Berkeley County OKs phones-for-raises swap

July 25, 2003|by DAVE McMILLION

MARTINSBURG, W.Va. - The Berkeley County Commission on Thursday allowed Sheriff Randy Smith to turn in his department's cell phones to save $40,000 to be used for pay raises for deputies despite a dissenting vote from one commissioner who said the move would not be fair to other county employees.

Although county officials will have to compute exactly how much each deputy may receive, it is estimated it might be $800 extra per year for each deputy, county officials said.

Commission President Howard Strauss voted against the proposal, saying it would be "destructive" to county government because only deputies would benefit from the move.


Strauss predicted the commissioners would begin to see other county officials coming forward to propose other ways to get raises for their employees.

"From a fairness standpoint, it would be a mistake. We shouldn't be providing preferential treatment for one office," Strauss said.

Smith has been concerned about losing deputies because of low pay for his deputies. The issue comes at a time when the sheriff's department and other local police agencies have been struggling to keep up with an increased workload.

Police have said they are having trouble finding time to investigate certain types of crimes because they do not have enough officers.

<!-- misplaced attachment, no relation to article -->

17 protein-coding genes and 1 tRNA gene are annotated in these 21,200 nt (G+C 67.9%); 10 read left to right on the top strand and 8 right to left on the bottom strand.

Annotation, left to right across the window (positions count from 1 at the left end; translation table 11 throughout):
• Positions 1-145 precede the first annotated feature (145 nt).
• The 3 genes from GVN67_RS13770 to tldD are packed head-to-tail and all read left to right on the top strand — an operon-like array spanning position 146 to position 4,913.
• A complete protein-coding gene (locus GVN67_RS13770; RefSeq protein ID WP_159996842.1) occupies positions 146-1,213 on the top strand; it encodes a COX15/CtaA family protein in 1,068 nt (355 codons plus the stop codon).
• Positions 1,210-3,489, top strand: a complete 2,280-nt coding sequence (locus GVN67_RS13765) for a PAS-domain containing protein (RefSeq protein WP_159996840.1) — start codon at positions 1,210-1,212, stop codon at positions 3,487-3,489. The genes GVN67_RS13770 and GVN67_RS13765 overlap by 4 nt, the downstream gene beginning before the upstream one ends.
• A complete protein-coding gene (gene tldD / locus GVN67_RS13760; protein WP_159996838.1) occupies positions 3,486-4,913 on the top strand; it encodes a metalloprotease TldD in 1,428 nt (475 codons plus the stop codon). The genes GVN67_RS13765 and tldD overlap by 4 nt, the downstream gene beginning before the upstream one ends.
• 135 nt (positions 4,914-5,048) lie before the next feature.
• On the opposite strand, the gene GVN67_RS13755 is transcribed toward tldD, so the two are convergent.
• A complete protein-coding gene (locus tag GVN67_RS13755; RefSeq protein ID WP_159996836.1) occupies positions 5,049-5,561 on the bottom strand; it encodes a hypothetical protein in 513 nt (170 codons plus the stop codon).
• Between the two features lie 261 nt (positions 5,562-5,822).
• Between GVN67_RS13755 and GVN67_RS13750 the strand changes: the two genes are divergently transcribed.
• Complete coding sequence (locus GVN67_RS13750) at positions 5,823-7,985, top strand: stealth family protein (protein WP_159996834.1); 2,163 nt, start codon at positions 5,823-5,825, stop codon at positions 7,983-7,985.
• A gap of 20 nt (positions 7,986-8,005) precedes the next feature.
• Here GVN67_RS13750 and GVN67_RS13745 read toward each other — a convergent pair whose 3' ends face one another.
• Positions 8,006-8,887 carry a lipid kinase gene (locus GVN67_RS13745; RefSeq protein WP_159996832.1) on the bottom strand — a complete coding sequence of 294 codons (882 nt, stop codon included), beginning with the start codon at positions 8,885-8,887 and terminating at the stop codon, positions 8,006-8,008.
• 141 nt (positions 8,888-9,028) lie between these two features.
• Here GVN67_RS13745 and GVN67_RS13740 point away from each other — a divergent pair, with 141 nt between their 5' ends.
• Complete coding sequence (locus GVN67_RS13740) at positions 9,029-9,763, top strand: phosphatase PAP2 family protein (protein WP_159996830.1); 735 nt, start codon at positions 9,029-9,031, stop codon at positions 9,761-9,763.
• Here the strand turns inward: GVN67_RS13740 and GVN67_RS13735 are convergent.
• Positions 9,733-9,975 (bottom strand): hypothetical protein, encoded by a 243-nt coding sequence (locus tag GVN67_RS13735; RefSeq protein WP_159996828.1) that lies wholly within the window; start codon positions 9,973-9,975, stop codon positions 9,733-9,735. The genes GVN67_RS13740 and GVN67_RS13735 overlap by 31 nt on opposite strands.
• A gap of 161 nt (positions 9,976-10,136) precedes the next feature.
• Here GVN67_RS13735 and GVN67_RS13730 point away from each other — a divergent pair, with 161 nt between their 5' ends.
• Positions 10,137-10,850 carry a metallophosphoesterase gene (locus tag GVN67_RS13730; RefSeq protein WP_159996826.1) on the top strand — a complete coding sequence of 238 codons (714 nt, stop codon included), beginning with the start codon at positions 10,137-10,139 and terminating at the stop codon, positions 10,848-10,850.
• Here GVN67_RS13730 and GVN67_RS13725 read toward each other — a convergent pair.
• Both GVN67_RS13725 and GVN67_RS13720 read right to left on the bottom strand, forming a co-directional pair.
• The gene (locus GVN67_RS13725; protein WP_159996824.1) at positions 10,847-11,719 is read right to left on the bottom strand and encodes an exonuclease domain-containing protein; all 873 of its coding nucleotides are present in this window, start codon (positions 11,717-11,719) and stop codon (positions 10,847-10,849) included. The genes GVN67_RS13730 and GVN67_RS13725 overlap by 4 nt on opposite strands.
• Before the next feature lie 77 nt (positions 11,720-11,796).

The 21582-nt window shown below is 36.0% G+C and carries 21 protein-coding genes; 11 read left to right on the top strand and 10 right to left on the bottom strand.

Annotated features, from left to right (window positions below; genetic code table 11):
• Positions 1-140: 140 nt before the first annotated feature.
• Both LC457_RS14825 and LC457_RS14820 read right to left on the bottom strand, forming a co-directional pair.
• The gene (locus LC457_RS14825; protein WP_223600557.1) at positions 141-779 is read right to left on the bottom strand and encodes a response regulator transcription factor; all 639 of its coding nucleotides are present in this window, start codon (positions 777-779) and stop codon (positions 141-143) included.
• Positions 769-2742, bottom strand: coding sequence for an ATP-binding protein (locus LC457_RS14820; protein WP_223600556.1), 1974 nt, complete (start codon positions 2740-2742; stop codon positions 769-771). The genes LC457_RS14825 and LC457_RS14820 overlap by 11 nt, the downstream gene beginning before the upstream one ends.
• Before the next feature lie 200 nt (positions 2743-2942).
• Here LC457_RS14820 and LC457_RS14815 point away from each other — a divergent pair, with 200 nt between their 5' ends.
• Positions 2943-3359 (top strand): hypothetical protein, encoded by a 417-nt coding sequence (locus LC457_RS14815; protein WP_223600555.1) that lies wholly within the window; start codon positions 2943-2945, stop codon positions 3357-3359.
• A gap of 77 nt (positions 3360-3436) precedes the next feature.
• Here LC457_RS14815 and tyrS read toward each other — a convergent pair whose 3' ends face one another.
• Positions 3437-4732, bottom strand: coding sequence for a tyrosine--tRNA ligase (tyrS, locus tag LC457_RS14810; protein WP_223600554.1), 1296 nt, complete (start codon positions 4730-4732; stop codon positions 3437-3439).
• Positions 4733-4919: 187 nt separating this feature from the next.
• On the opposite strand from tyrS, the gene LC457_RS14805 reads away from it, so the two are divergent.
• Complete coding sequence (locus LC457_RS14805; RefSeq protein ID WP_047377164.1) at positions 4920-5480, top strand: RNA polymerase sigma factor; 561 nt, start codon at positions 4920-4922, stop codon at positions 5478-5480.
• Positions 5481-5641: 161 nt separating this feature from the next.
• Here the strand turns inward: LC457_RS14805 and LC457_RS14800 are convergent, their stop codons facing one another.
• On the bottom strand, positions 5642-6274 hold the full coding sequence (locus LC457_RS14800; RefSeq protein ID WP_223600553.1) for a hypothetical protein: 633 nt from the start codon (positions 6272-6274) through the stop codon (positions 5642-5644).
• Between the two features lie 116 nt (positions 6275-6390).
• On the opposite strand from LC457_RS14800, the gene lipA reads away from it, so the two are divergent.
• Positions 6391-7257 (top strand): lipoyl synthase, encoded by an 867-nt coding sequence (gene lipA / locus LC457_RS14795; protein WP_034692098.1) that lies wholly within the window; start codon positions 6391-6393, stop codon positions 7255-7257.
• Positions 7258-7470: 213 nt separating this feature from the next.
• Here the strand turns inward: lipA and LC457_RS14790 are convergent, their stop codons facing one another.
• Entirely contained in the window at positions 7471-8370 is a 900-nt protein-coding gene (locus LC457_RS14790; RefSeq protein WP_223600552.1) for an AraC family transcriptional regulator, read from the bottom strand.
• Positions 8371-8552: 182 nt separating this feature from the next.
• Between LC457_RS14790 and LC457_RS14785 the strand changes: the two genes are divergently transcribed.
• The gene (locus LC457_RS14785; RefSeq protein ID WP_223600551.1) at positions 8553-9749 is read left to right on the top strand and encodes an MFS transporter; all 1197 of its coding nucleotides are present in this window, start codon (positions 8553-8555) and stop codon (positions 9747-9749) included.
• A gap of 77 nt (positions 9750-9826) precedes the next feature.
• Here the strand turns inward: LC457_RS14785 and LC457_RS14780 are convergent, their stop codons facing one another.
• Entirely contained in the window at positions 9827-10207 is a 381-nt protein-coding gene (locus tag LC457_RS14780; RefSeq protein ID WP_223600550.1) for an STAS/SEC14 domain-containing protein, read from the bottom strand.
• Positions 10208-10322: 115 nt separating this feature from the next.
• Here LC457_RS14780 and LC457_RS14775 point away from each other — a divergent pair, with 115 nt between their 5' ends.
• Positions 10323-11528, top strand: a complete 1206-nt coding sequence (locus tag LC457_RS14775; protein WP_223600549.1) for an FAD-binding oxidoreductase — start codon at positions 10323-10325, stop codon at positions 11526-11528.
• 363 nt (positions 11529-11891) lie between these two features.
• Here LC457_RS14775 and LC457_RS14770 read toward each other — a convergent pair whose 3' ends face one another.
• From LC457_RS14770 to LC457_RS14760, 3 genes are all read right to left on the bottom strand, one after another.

West Virginia State Police have said they are worried about the public being the victim in the situation.

The $40,000 for pay raises was saved when Smith agreed to turn in all the cell phones used by his deputies. There are 41 deputies in the department.

The cell phones were purchased for deputies earlier in the year to act as a backup communication system after the county's radio system began experiencing problems.

Commissioner Steve Teufel, who made the motion for the commissioners to approve the pay raise plan Thursday, said the $40,000 saved should be plugged into the deputies' salary step increase plan.

Teufel, who was joined by Commissioner John Wright in approving the pay increase, said he wanted the pay increase for deputies because he was concerned about the county losing deputies to higher paying jobs.

That caused Strauss to ask Smith how many vacancies he had in his department.

Smith said he had none.

Strauss asked 911 center director Mary Kackley how many vacancies she had in her department.

Kackley said she had seven openings out of 16 positions.

Teufel said he would be willing to talk about ways to raise 911 dispatcher pay, or any other county office pay to help them keep workers.

"There's the door. If they want to come and ask, let them ask," Teufel said.

Smith said just because he has no openings does not mean he is not short on deputies.

Smith said he has three deputies away for training at the West Virginia State Police Academy in Institute, W.Va. One deputy is on military leave and two deputies are new hires, who are still working with a training officer, Smith said.

"Just because we have the slots filled doesn't mean we have the officers out there," Smith said.

Chief Deputy Kenny Lemaster said he is not worried about deputies having difficulty communicating now that their cell phones are being turned in. Many have their own cell phones they use on the job, and the commissioners agreed to purchase equipment Thursday to upgrade the county's radio system, Lemaster said.

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